Letters to the editor, May 10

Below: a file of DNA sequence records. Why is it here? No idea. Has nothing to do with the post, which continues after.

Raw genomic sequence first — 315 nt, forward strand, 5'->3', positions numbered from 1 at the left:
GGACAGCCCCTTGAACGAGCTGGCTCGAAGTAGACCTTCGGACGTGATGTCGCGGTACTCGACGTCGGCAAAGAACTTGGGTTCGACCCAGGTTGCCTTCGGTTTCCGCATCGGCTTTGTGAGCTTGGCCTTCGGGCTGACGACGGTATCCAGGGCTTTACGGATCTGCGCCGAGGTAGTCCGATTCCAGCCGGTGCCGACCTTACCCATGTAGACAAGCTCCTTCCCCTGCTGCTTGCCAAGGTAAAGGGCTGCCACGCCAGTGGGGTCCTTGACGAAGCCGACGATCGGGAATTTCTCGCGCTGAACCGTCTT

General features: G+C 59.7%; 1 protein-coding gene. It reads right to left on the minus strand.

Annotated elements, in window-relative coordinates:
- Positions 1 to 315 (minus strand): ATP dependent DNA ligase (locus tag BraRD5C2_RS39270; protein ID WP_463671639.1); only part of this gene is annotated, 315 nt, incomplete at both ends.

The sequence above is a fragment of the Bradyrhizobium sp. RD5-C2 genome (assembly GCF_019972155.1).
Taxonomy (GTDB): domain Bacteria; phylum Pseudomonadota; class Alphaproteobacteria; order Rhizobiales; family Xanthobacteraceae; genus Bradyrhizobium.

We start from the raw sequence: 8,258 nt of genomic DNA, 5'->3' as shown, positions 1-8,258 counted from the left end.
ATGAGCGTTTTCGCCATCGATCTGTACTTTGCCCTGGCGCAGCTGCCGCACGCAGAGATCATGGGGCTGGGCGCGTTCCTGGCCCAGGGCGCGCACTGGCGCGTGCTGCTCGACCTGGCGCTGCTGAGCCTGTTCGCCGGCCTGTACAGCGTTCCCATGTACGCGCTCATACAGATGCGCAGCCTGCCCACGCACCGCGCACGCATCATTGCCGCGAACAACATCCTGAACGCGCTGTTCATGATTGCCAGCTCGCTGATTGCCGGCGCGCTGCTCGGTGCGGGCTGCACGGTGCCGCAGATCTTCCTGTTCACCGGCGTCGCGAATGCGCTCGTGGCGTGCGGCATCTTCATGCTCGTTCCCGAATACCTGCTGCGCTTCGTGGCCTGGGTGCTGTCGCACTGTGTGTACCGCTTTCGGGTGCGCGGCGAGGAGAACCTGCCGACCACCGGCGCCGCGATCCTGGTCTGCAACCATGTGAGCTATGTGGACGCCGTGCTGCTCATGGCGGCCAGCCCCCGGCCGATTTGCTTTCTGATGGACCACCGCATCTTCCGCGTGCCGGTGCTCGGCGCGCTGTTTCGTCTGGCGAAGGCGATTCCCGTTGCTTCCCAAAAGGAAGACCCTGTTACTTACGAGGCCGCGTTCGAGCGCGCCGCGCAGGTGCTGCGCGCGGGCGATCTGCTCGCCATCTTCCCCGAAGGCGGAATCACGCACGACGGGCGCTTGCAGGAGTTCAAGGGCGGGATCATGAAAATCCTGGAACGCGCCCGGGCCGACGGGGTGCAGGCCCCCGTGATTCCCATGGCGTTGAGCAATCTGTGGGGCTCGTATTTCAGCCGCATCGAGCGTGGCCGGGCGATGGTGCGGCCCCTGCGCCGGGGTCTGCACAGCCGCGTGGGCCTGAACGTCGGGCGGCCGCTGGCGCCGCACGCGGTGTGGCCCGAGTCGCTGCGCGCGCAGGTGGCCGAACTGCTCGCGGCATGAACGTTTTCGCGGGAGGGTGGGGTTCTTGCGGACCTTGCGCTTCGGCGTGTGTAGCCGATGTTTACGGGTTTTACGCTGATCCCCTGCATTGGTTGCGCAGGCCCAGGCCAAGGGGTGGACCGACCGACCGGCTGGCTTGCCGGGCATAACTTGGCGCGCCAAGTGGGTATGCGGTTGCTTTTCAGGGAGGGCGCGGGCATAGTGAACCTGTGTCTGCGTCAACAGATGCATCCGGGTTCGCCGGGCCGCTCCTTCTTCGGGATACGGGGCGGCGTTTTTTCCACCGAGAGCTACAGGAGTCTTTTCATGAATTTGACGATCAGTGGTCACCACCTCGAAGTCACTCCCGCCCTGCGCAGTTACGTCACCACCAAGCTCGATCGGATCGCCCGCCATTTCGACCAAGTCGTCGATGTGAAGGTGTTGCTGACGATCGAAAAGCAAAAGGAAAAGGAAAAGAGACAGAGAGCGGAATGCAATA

Herzl, Olmert & A.B. Yehoshua Sir, - "Herzl and Olmert" (Editorial, May 9) opines about what Herzl would think of Ehud Olmert's policies. Permit me to cite three positions Herzl takes in his book Der Judenstat: • He prefers a constitutional monarchy to a democracy. • He is opposed to a referendum because he does not trust the general public. • He wants "the clergy in their cloisters as the army in its barracks." As a postscript to these thoughts, let me add that I am not sure if Herzl would agree with A.B. Yehoshua's disdain for the Jewishness of the Jews of the Diaspora ("A.B. Yehoshua sparks uproar by saying only Israel can ensure Jewish survival," May 4); but I am sure he would not accept Yehoshua's emphasis on "Israelism" above Judaism, and his almost Canaanite preference for Israeli Arab citizens over fellow Jews living in Brooklyn. J. M. KING Jerusalem Disturbingly clear Sir, - Seldom do I have the need to comment on an article, but Charles Krauthammer's "Impeccable logic, clear intentions" (May 8) was too close to the truth for comfort. Of all his columns this was one of the most disturbing in its clarity. Perhaps a miracle will surprise us all, for that is what it will surely take to overcome what is on the way. I love this land, so rich in music, the arts, landscape and the freedom to live as I please in my Jewish heritage. I have lived here for 27 years and every day is an adventure. I am truly grateful for that gift, however it may end. JACKIE SCHWARTZ Netanya Desperately wrong Sir, - For the record, I supported this past summer's disengagement. Nevertheless, I was shocked by the official IDF reaction to First Sergeant Hananel Dayan's refusal to shake the hand of Chief of Staff Lt.-Gen. Dan Halutz. Especially galling is the claim that Dayan brought "politics" into an awards ceremony. This implies two terrible misconceptions: that politics is a dirty thing that has no place at a military award ceremony; and that there are some areas of life that are not political. The army and our elected officials are desperately wrong on both counts. Politics is the system through which power within a group is distributed. In a democracy such as ours power is distributed evenly throughout the group. In fact, no activity in a democracy is devoid of political implications. A standing military and an award ceremony are political activities. Nothing is politically neutral. The army brass's response to Dayan essentially said: Only we have a right to parade our opinions. Such a position smacks of totalitarianism. Its stupidity frightens me regarding the future of our people's army and democratic political system ("The IDF's suicide attempt," Caroline Glick, May 9). JOSH MARK Jerusalem Sir, - What Caroline Glick failed to set forth is that the politicization of the IDF commenced not with the disengagement, but rather when former prime minister Ariel Sharon replaced Moshe Ya'alon as chief of staff because he apparently disagreed with the disengagement policy. I believe that most people agreed that Ya'alon would have followed the policy decided by the government even if he disagreed with it personally and professionally. Everyone should have understood that the person chosen to replace Ya'alon was selected primarily because he would adhere to the current political correctness. Decisions such as removing an exceptional soldier for failing to perform a social grace should serve as a warning sign to all of us that the hierarchy of the army has decided to involve itself in the country's political debate - something that could have disastrous consequences for us all. BARRY EISENBERG Jerusalem Sir, - The army has a right to require respect from a soldier for his officers. The vehicle for showing such respect is a salute. This Sgt. Dayan did as he approached the chief of staff. A handshake, however, is a sign of friendship. Considering what the army, under the command of Lt. Gen. Halutz, did to his family, such an expression of affection would have been the height of hypocrisy. It may be true, as Yvette Porter stated (Letters, May 5), that to embarrass a person publicly contradicts Jewish ethics; on the other hand, expelling a person's family from their home is no great mitzva, either. TUVIA MUSKIN Rehovot Sir, - Caroline Glick - outrageously - ties alienating the national religious community to the army's "dangerous politicization." The army, and the police, are the military wings of all democratic governments, having the sworn duty to carry out all legal orders of the government regardless of whether they agree with them or not. If any group is responsible for the rift between religious and non-religious in this country it is the extremist elements in the religious camp, who take any public opportunity to berate our government and our country. As a religious person I strongly object to going along with a disreputable act done in public without raising a strong protest. I truly believe the majority of young religious soldiers in the army were appalled by Sgt. Dayan's open rebellion. P. YONAH Shoham Sir, - I am a Caroline Glick fan. I think that she walks on journalistic water. Sadly, though, this time I must disagree with her premise. Ms. Glick condemns the army's actions and the words of some officers regarding Sgt. Hananel Dayan's refusal to shake the chief of staff's hand. I was not, and am still not in favor of the disengagement, but I found Dayan's action reprehensible. He knew what he was doing when he did it, and probably before the award ceremony. He had ample time to inform his commanding officers, in advance, that he would not accept the award in the manner expected. He could even have told the media of his intention. Instead he waited until the ceremony honoring the nation's fallen, and then insulted his chief commanding officer. By his action he also insulted the uniform he wears, and the army and nation it represents. He knew what he was doing, and deserved what he got. DENNIS GELPE Jerusalem A mess-age Sir, - There has been much talk of fireworks and the lack of flags on Independence Day. These are considered icons, ways of displaying national pride. But what about the disgraceful littering of your land? I am always appalled at the disgusting mess left in Tel Aviv's Charles Clore Park and in Park Hayarkon. But how ironic the mistreatment of Israel's public places on this of all days! Fireworks and flags mean little when this beautiful country is so poorly treated on a daily basis. JOHN LALOR Tel Aviv Chomps & champs Sir, - As a lifelong Tottenham fan, I was obviously upset to see my team denied Champions League football because of food poisoning and a sublime Yossi Benayoun goal ("Tottenham considers suing over food poisoning claims," May 9). I wish this Israeli international player the best of luck in next week's FA Cup final. MITCHELL BARNETT Tel Aviv Sir, - Another Israeli citizen has made an impact on the world outside Israel and outside Judaism. Our man in English soccer, Yossi Benayoun, played a fantastic game on Sunday for West Ham United, and significantly influenced the final outcome of the Premier League. A constant threat the whole game and eventually scoring the winning goal, he ensured that North London rival Arsenal reached next season's Champions League in place of Tottenham Hotspur. Although Yossi usually struts his stuff on Shabbat, he still managed to turn the league upside down on the final day of the season to always be favorably remembered by Arsenal fans the world over. CLIFTON FLACK Tel Aviv